STAY ENFORCEMENT OF THE JUDGMENT. After the jury renders its verdict, there are still many lines of defense available, including post-trial motions and appeal. First and foremost, the defendant must protect itself from immediate execution of the judgment, which, in many jurisdictions is enforceable immediately or within a very short time. A stay may be available by stipulation, court order or, as a last resort, filing an appeal bond. Don’t delay. Time is short and the clock is ticking.

OBTAIN AN INVESTIGATOR. To help evaluate what issues to raise in a new trial motion, jurors should be interviewed as soon as possible. Defendant typically has a short period of time to identify possible new trial issues – such as juror misconduct – and obtain the supporting juror declarations. Thus, the investigator should be lined up and ready to proceed at the earliest possible time. Trial or appellate counsel should supervise the investigation closely, directing the activities, and personally draft any declarations needed. All declarations must be in proper evidentiary form and follow the state’s particular requirements concerning what evidence qualifies to impeach a verdict. (See, e.g., Cal. Evid. Code, §1150; see also Krouse v. Graham (1977) 19 Cal.3d 59.)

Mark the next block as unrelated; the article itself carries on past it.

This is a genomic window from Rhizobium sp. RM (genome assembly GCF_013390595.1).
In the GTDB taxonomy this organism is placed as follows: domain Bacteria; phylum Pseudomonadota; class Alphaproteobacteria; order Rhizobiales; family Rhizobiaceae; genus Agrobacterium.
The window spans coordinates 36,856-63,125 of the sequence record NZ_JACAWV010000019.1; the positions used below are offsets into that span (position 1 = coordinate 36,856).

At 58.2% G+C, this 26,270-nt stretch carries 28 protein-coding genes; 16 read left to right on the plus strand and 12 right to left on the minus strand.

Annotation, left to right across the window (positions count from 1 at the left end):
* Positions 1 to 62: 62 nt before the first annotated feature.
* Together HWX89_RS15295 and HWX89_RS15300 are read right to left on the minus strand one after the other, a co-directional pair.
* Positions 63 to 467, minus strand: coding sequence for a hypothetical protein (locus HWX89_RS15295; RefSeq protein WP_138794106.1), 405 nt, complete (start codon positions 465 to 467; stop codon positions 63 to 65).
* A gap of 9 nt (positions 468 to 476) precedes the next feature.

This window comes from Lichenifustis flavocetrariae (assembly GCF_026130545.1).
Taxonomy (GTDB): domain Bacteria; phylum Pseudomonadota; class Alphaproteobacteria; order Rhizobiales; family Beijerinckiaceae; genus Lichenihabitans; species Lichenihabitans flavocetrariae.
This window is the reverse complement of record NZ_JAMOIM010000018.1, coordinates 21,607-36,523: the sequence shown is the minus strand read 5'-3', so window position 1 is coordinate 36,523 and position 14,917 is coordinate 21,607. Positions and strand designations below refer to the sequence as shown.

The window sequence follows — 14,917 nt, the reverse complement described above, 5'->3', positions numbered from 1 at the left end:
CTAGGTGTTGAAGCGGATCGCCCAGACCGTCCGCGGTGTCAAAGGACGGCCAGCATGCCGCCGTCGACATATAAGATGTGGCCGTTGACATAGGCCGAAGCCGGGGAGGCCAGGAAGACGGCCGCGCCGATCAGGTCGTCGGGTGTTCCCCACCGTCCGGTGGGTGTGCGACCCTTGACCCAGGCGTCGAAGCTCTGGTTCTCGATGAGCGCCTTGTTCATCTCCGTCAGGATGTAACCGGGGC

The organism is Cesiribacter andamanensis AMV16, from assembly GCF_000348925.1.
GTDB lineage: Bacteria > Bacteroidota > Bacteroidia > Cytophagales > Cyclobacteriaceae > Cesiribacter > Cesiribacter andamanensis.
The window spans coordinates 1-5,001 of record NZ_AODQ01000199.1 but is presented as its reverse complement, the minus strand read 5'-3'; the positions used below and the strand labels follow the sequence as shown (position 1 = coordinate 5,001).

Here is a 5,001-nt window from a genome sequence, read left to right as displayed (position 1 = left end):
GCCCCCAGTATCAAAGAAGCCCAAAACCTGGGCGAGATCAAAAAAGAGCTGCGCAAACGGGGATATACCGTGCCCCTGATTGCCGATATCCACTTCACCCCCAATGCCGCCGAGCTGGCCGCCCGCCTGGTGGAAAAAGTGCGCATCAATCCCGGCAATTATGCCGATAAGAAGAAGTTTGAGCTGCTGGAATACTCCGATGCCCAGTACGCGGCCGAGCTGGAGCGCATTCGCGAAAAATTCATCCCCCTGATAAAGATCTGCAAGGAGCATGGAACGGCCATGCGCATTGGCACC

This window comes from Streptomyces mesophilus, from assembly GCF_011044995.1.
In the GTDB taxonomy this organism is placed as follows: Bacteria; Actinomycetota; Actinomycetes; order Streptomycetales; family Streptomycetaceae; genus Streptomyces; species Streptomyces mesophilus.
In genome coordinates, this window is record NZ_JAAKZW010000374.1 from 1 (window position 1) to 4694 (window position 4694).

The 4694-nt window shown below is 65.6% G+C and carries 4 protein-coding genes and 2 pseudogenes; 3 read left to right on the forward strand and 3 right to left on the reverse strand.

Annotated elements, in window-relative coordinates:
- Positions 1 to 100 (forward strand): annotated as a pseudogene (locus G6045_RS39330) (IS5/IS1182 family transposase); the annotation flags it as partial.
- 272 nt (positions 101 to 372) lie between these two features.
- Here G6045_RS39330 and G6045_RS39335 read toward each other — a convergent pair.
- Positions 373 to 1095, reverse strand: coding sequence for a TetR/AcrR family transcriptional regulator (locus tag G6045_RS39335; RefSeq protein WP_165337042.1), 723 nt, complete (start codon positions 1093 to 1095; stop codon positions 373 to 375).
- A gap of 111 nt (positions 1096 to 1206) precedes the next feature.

DECIDE AND MOVE QUICKLY ON MOTIONS. The deadlines for filing new trial and JNOV/JMOL motions are short, critical and complicated. That means the decision whether to proceed – and what issues to raise – must be made as soon as possible. Sometimes, to preserve an issue for appeal, a new trial or other motion MUST be made.

FIELDING PRESS CALLS. Anyone involved on behalf of the losing party should be briefed on the proper handling of press inquiries, including the potential legal significance of responses. Ideally, all questions should be referred to defendant’s public relations office or the attorney handling the post-trial motion. They should work together and communicate frequently. Exercise caution in answering questions, issuing statements and granting interviews. Remarks should be cleared with counsel first, especially while post-trial motions are pending or contemplated. Keep in mind that the trial judge still has the power to grant significant relief.